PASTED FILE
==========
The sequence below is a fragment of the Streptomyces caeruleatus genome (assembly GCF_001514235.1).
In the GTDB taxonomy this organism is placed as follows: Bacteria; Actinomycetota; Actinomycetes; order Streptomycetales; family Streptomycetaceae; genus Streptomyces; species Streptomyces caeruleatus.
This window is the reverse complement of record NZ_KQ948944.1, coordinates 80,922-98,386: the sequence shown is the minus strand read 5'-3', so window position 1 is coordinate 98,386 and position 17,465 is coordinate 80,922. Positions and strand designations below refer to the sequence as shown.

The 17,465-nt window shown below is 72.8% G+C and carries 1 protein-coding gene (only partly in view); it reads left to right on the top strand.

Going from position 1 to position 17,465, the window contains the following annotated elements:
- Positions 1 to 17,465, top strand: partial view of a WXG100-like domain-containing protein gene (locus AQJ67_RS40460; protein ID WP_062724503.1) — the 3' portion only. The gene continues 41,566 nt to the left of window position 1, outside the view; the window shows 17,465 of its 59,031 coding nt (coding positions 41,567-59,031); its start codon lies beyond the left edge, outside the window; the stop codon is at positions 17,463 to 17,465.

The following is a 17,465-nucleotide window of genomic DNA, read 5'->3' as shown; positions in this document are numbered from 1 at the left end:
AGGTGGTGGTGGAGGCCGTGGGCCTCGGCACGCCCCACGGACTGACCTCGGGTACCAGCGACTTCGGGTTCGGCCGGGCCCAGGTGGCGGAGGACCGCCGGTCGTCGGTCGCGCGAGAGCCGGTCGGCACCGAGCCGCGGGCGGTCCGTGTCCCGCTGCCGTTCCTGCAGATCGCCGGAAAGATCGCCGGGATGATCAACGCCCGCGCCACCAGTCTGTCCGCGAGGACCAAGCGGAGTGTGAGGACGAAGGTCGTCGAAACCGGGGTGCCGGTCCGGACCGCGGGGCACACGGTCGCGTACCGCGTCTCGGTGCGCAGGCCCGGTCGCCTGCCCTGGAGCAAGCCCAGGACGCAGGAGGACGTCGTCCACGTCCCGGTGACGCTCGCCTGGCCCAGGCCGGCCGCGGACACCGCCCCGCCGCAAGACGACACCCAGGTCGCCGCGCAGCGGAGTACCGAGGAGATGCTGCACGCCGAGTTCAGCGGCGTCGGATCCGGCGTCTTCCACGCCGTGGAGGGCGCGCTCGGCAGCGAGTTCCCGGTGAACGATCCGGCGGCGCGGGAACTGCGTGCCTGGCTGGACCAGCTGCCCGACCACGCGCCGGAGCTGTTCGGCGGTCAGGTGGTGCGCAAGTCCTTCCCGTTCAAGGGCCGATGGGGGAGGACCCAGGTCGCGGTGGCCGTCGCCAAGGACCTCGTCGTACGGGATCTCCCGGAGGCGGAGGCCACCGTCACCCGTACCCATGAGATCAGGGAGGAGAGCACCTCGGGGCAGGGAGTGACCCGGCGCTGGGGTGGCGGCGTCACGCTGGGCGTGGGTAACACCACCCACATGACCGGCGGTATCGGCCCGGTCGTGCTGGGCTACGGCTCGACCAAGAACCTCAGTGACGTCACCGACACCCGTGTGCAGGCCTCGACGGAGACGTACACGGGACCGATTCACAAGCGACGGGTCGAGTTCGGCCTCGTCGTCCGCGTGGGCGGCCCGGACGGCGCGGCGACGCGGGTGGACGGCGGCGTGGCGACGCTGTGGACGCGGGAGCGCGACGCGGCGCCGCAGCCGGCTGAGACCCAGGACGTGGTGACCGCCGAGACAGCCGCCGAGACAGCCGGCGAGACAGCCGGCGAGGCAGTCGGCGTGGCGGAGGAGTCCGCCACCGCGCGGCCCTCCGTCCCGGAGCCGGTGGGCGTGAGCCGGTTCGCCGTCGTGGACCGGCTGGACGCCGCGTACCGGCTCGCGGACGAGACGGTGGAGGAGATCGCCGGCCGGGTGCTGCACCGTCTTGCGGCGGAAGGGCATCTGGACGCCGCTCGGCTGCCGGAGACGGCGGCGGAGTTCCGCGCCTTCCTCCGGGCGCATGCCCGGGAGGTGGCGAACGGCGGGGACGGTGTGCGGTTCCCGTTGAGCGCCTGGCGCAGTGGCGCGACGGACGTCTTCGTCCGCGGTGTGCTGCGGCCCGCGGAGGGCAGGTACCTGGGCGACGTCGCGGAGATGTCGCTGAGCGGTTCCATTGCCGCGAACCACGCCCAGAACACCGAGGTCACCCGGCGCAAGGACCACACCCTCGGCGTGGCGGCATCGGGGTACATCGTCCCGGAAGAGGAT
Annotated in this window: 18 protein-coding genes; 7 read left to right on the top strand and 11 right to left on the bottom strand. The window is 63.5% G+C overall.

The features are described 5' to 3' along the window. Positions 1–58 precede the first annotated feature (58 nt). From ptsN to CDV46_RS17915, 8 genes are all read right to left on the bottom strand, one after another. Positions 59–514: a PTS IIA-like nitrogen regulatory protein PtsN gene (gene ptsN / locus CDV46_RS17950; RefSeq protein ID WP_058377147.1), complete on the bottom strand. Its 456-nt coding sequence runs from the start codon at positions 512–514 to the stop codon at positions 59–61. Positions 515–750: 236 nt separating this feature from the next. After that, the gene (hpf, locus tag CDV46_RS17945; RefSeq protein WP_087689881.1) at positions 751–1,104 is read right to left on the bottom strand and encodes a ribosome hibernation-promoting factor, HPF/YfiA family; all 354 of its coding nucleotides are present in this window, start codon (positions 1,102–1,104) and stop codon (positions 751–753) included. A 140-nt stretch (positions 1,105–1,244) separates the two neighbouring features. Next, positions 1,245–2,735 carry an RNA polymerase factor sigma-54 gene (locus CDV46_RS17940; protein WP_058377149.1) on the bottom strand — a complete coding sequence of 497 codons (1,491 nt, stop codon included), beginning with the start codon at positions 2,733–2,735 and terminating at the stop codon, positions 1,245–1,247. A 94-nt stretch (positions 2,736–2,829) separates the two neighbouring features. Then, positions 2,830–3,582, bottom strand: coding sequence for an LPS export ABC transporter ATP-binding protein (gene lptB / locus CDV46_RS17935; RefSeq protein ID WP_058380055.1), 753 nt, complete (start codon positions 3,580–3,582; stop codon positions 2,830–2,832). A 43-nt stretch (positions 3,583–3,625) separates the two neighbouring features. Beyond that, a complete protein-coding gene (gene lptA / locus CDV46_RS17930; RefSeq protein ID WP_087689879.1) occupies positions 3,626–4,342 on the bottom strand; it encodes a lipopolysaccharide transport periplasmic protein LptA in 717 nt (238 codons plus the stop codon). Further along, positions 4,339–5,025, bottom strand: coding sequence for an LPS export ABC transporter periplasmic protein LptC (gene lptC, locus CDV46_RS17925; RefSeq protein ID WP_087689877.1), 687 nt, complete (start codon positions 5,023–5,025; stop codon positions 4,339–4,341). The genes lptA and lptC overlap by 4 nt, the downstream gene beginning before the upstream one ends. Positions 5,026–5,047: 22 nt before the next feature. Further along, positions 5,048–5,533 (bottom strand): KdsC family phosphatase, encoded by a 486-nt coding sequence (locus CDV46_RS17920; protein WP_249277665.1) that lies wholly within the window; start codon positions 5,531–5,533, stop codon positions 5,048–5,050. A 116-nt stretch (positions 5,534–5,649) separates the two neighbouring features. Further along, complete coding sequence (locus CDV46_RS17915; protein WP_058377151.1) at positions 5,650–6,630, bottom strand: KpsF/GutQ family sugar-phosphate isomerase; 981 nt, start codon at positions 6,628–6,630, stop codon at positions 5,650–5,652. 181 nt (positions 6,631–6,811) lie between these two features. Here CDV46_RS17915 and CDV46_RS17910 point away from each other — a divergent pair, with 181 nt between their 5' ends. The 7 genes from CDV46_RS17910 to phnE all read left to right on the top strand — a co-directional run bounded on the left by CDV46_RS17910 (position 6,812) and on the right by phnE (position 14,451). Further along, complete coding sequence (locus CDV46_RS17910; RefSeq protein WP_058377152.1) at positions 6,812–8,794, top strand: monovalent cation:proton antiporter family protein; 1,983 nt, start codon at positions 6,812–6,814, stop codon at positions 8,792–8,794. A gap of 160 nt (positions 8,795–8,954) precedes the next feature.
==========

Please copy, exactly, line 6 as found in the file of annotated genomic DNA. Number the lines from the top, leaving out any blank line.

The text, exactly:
- Positions 1 to 17,465, top strand: partial view of a WXG100-like domain-containing protein gene (locus AQJ67_RS40460; protein ID WP_062724503.1) — the 3' portion only. The gene continues 41,566 nt to the left of window position 1, outside the view; the window shows 17,465 of its 59,031 coding nt (coding positions 41,567-59,031); its start codon lies beyond the left edge, outside the window; the stop codon is at positions 17,463 to 17,465.